This richly rewarding book explores the irony of how the devout medieval mind laid the basis for modern secularity. Using Chartres cathedral as a supreme example of the Gothic style, Ball explains that the soaring architecture – so otherworldly compared to "squat and gloomy" Romanesque – "encodes a renunciation of our poor, drab and degenerate world".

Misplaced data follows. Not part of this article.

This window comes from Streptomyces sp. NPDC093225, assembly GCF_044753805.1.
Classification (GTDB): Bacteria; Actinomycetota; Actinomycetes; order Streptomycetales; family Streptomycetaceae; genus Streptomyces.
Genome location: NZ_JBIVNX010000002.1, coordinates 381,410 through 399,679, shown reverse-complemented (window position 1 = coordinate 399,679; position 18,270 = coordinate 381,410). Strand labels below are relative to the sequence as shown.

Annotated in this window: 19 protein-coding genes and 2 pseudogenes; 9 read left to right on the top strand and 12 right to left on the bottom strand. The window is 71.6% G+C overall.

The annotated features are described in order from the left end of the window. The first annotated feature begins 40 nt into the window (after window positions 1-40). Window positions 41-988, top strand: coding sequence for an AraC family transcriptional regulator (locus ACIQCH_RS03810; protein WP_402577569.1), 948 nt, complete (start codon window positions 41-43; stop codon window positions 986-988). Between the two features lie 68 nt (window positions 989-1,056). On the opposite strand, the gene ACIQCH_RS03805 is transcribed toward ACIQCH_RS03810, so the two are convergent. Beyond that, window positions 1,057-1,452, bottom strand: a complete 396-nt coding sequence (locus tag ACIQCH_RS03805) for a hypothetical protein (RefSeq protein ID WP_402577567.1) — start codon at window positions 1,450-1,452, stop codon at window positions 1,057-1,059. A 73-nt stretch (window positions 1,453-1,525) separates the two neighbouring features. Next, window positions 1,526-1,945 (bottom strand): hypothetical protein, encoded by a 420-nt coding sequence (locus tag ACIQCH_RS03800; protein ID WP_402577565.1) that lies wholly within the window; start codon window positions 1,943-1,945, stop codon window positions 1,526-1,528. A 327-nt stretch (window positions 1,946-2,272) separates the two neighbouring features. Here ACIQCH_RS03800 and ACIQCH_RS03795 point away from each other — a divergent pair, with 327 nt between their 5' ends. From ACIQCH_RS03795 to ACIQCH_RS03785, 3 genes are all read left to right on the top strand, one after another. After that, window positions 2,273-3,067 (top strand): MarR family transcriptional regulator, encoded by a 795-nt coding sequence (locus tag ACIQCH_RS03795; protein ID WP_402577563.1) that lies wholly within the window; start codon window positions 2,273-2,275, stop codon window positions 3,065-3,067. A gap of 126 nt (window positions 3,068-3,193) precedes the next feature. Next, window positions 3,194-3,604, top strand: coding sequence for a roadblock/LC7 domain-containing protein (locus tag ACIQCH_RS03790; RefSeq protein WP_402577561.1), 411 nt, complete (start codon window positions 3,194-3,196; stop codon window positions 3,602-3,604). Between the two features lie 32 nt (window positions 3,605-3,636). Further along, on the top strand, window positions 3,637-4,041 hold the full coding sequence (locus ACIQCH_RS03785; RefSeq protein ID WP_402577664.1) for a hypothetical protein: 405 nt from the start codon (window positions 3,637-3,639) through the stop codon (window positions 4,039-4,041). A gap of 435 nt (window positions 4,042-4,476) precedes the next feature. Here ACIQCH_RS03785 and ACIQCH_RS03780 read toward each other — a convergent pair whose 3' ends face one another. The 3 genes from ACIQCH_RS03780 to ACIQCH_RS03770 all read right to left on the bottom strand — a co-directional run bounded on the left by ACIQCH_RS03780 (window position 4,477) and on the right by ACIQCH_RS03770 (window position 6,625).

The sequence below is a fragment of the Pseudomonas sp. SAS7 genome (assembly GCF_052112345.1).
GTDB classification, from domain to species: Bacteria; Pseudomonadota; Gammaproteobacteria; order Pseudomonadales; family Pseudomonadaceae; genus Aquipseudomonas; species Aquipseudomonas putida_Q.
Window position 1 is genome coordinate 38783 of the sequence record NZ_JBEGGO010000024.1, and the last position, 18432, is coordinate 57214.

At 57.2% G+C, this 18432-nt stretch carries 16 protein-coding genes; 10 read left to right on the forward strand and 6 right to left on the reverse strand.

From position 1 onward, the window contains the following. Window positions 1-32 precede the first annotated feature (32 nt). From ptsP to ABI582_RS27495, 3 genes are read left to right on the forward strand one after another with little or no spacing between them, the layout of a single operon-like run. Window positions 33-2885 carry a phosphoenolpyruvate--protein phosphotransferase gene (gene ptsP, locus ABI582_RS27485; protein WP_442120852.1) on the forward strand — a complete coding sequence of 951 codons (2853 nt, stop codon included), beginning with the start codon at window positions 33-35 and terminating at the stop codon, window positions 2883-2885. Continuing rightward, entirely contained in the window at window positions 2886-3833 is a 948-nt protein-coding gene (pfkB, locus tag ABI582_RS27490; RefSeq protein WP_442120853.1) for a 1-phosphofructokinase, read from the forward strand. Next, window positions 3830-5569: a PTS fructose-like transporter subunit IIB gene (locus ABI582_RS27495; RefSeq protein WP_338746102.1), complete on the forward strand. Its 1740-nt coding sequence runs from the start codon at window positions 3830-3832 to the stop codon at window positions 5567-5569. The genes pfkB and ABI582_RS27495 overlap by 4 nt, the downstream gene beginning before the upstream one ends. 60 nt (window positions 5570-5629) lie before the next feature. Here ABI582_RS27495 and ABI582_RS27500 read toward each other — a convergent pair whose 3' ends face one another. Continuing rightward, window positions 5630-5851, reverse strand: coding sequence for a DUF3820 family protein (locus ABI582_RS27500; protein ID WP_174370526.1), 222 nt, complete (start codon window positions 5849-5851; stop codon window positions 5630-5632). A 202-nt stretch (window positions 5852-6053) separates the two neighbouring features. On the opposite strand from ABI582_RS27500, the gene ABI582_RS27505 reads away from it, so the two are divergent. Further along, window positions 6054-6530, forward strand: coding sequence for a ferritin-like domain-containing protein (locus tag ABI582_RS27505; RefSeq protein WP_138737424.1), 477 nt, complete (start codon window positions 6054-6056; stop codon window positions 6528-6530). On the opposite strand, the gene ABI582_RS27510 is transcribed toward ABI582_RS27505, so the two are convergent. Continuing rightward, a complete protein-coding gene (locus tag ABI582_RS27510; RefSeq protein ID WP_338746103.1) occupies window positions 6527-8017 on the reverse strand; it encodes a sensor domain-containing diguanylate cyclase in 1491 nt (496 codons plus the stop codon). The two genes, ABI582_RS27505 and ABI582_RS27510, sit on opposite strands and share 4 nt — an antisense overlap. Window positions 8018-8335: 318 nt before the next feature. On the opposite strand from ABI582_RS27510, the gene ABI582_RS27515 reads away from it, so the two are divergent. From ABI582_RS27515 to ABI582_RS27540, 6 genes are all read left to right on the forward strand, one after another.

Scotching theories of numerology and "sacred geometry", Ball insists that Chartres represents a "comprehensible cosmos". The rationalist philosophy behind this grand design was stated in the 12th century by Adelard of Bath: "Only when human knowledge fails utterly should there be recourse to God."Reuse content